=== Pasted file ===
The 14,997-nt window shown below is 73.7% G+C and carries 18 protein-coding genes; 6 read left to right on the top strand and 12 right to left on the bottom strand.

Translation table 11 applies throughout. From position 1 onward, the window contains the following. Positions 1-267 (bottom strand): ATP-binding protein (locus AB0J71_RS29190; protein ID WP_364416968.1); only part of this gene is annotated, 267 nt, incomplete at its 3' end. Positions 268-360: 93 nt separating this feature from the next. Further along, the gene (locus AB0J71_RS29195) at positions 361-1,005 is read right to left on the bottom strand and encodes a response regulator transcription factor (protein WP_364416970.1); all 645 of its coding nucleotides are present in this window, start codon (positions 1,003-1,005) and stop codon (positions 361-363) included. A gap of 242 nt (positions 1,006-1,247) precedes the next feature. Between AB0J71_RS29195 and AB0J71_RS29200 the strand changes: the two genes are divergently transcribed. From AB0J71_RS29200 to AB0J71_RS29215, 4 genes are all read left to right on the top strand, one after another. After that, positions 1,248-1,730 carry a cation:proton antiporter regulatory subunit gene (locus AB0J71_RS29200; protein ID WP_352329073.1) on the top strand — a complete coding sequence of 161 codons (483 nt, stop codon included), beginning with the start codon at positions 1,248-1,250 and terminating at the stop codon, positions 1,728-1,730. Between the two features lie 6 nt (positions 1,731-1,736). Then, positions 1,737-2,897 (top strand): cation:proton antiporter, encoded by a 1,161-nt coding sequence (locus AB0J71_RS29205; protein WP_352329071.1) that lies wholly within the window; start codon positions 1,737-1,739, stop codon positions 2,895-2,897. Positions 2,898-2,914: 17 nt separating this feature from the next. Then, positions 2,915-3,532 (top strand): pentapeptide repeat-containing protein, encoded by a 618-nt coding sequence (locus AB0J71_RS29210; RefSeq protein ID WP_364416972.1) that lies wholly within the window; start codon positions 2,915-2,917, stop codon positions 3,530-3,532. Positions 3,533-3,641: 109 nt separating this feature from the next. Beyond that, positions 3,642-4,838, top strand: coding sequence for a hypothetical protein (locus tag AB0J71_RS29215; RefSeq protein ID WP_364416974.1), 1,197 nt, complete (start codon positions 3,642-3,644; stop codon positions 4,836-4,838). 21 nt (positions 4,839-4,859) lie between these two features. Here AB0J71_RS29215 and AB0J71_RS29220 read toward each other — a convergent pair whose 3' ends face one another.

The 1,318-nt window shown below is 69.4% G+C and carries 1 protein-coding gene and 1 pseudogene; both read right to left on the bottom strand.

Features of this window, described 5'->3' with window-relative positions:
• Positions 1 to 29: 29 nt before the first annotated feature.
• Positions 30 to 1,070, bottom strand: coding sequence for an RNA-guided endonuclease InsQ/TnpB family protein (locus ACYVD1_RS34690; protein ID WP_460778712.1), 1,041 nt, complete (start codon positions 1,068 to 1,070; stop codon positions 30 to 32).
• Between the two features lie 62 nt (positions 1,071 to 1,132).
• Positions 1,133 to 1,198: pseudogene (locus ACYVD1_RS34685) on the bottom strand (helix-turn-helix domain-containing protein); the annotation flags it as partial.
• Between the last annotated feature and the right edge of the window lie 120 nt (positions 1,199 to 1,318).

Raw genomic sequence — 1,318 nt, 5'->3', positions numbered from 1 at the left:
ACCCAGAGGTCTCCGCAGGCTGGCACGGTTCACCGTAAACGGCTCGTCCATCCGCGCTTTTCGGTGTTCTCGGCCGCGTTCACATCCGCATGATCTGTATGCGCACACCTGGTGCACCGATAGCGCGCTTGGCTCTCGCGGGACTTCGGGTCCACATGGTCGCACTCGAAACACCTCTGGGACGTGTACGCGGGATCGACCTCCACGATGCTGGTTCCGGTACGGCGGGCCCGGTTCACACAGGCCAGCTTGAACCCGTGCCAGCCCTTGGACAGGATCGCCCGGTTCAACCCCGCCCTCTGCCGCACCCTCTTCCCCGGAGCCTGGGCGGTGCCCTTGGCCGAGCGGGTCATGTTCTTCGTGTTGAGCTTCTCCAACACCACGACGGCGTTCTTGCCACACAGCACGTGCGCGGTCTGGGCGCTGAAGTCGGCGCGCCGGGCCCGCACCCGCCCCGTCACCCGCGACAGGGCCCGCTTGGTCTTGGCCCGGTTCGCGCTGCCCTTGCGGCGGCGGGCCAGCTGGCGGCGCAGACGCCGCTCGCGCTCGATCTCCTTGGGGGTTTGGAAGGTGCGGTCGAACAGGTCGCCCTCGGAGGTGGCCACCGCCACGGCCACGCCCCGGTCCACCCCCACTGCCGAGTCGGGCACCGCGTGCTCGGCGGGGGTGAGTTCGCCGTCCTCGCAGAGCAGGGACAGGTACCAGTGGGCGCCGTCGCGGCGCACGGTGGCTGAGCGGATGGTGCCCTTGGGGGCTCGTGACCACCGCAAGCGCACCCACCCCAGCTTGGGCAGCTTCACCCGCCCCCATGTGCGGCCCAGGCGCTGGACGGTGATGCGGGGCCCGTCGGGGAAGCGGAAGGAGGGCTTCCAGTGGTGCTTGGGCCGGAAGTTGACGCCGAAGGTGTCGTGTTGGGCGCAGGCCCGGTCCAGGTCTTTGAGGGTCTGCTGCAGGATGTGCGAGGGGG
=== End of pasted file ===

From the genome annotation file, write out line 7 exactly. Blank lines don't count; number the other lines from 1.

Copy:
• Between the two features lie 62 nt (positions 1,071 to 1,132).